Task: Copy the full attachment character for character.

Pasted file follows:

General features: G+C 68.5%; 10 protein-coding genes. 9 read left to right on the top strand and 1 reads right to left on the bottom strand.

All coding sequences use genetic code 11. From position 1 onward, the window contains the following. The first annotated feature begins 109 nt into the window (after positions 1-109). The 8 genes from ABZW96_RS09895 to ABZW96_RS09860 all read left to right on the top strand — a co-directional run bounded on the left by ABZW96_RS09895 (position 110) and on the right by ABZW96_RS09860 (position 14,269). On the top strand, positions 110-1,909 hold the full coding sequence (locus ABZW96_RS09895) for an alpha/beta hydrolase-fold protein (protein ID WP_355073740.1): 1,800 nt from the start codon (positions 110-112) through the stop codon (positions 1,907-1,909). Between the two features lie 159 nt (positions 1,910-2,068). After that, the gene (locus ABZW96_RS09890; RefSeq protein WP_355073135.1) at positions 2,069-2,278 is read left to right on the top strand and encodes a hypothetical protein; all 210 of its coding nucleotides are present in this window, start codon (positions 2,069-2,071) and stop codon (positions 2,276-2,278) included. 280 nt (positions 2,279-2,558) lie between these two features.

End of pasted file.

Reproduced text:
General features: G+C 68.5%; 10 protein-coding genes. 9 read left to right on the top strand and 1 reads right to left on the bottom strand.

All coding sequences use genetic code 11. From position 1 onward, the window contains the following. The first annotated feature begins 109 nt into the window (after positions 1-109). The 8 genes from ABZW96_RS09895 to ABZW96_RS09860 all read left to right on the top strand — a co-directional run bounded on the left by ABZW96_RS09895 (position 110) and on the right by ABZW96_RS09860 (position 14,269). On the top strand, positions 110-1,909 hold the full coding sequence (locus ABZW96_RS09895) for an alpha/beta hydrolase-fold protein (protein ID WP_355073740.1): 1,800 nt from the start codon (positions 110-112) through the stop codon (positions 1,907-1,909). Between the two features lie 159 nt (positions 1,910-2,068). After that, the gene (locus ABZW96_RS09890; RefSeq protein WP_355073135.1) at positions 2,069-2,278 is read left to right on the top strand and encodes a hypothetical protein; all 210 of its coding nucleotides are present in this window, start codon (positions 2,069-2,071) and stop codon (positions 2,276-2,278) included. 280 nt (positions 2,279-2,558) lie between these two features.